Thursday, March 23, 2023

Raising the Dead in Lent

Before the early eighth century, the church of Rome kept the Thursdays of Lent (with the obvious exception of Holy Thursday) and the Saturdays after Ash Wednesday and Passion Sunday as “aliturgical” days. (The term aliturgical refers, of course, only to the Eucharistic liturgy, not to the Divine Office.) This is attested in the oldest liturgical books of the Roman Rite, and in the collection of papal biographies called the Liber Pontificalis, which tells us that Pope St Gregory II (715-31) instituted the Masses of these days. This is why even in the Missal of St Pius V, the Thursdays of Lent borrow their chant parts (the introits, graduals, offertories and communions) from other Masses; the respect for the tradition codified by St Gregory the Great was such that it was deemed better not to add new pieces to the established repertoire. (The two formerly aliturgical Saturdays simply repeat the Gregorian propers from the previous day, indicating perhaps that their Masses were added by a different Pope.)

This change was made in the midst of significant controversies between the Popes and the Byzantine Emperors, first over the Quinisext Synod, and later over the iconoclast heresy. The former, also known as the “Synod in Trullo”, was held in Constantinople in 692 to supplement the work of the fifth and sixth ecumenical councils, which had both adjourned without issuing any disciplinary decrees; hence its peculiar name, which means “Fifth-Sixth.” The Emperor Justinian II called it to legislate for the whole Church, without reference to Rome, and attempted to impose its decrees by force. The response of Pope St Sergius I (687-701) was not only a defiant refusal to recognize or approve the synod; he also added the Agnus Dei to the Mass, “a protest against canon 82 of the Synod in Trullo, which forbade the symbolic representation of the Savior in the form of a Lamb.” (Msgr. Louis Duchesne, in his critical edition of the Liber Pontificalis, quoted in the Catholic Encyclopedia’s article on the Agnus Dei.)

Pope Sergius also added this mosaic to the triumphal arch of the church of Ss Cosmas and Damian, where Pope Gregory II instituted another one of the new Thursday stations, that of the third week of Lent. (Photo by Fr Lawrence Lew O.P.)
Before his election to the Papacy, Gregory II served the church of Rome under four Popes. Ordained a subdeacon by Sergius, in 710 he accompanied Pope Constantine on a year-long visit to the imperial capital, and negotiated a compromise with Justinian II on Rome’s acceptance of the Trullan decrees. Two months after their departure, the emperor was deposed and executed, and succeeded first by an active supporter of the heresy condemned by the sixth ecumenical council, then, after two very brief reigns, by Leo III, the inventor of Iconoclasm. As the latter initiated a brutal persecution which gave many martyrs to the Church, relations between him and the Pope deteriorated; in a famous letter, Gregory writes “It grieves us that the savages and barbarians are becoming tame, while you, the civilized, are becoming barbarous.” (The “savages” are the peoples of northern Europe, then being converted to Christianity by St Boniface, whom Gregory himself had sent to Germany.)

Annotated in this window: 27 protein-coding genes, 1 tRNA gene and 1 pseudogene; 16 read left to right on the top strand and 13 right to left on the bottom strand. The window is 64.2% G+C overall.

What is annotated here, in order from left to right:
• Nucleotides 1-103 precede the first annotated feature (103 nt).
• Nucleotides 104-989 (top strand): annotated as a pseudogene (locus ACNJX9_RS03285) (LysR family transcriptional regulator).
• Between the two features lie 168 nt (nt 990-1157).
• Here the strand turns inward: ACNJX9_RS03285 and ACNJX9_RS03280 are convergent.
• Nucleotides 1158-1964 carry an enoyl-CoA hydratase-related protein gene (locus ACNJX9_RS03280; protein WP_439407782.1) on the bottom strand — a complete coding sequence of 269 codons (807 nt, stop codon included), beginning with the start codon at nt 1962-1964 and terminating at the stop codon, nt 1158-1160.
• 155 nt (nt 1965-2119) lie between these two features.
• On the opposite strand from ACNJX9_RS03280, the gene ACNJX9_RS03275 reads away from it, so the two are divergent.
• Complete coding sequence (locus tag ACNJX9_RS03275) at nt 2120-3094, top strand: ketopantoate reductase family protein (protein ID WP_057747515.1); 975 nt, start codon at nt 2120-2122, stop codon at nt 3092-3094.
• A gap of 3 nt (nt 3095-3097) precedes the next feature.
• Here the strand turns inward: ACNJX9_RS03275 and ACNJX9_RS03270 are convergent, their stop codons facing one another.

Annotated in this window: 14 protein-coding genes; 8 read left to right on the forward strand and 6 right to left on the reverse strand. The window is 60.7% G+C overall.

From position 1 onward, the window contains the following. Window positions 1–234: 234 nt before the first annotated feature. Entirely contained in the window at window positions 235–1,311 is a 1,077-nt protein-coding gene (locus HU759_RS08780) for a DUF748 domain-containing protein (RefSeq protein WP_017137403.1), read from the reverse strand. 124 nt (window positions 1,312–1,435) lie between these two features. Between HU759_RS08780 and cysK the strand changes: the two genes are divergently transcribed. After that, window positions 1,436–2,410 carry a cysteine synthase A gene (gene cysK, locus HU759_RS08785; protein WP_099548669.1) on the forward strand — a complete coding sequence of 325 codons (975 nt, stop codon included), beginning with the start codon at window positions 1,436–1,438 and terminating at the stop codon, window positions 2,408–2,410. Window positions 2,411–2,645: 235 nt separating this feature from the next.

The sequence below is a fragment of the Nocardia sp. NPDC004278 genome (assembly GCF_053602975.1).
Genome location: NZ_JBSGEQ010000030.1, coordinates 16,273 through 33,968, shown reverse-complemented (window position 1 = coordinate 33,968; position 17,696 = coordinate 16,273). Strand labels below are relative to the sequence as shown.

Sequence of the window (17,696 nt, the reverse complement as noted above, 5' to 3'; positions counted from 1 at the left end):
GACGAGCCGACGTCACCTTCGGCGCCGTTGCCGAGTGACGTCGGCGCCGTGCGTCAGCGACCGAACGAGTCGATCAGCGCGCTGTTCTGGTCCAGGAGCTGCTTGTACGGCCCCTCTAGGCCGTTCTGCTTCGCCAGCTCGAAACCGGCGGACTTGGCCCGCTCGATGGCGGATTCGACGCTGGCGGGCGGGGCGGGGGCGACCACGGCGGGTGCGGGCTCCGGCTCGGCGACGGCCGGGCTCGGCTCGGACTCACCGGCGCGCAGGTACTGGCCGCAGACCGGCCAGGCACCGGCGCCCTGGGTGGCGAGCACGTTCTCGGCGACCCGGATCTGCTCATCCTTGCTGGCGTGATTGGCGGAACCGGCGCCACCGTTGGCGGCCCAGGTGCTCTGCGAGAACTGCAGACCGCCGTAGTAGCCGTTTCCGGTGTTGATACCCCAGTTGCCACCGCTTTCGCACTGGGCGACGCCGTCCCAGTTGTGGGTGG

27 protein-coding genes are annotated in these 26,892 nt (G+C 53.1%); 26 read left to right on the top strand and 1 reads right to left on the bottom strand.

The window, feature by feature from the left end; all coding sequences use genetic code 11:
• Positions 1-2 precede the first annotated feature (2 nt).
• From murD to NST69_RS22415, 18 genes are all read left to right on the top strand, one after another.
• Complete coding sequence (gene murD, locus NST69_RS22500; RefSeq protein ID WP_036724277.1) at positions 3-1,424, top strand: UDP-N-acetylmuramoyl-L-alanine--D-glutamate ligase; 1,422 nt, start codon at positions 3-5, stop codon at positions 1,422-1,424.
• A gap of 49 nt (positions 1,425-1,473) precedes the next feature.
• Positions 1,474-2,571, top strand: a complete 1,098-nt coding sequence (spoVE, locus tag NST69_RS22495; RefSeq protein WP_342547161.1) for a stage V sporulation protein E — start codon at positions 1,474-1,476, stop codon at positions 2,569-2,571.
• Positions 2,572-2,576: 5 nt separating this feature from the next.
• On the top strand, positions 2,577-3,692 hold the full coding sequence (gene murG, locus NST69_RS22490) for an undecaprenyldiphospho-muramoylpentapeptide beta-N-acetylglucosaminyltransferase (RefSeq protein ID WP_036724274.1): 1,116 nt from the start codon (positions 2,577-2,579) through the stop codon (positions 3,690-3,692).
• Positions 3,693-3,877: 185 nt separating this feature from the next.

In such a climate of tension between the Pope and Emperor, the institution of the Lenten Masses of Thursday should be seen as another rejection of Byzantine practice as codified at the Quinisext Synod, the 52nd canon of which decrees, “On all days of the holy fast of Lent, except on the Sabbath, the Lord’s day and the holy day of the Annunciation, the Liturgy of the Presanctified is to be said.” Since the Byzantine council had established that the Eucharist not be celebrated on the ferial, fasting days of Lent, Gregory II all but abolished the practice in Rome.

The liturgy thus instituted for today, the Thursday of the fourth week of Lent, copies several features from that of the following day. In the Epistle of the older Mass on Friday, the prophet Elijah raises a dead child to life (3 Kings 17, 17-24); in that of Thursday, his disciple Elisha does the same (4 Kings 4, 25-38). The Gospel on Friday is the raising of Lazarus (John 11, 1-45), on Thursday, that of the son of the widow of Naim (Luke 7, 11-16). The older Lenten station on Friday is kept at the church of St Eusebius; the newer station on Thursday is kept less than a third of a mile away, at the church of Ss Sylvester and Martin on the Esquiline Hill. (In Italian it is now usually called “San Martino ai Monti.”)

The stational Mass at San Martino ai Monti in 2016. (Photo by our favorite Roman pilgrim, Agnese Bazzucchi.)
The church of St Eusebius was chosen for the reading of the Gospel of Lazarus because it stands right next to a large necropolis, a “city of the dead”, which dated back even before the founding of Rome itself. In this way, the Church, led by the bishop of Rome, proclaimed to the ancient pagan world Her belief in the resurrection of the body, made possible by the death and resurrection of the Savior. San Martino stands on the opposite side of the necropolis, in an area where even more tombs have been discovered than in the part closer to St Eusebius.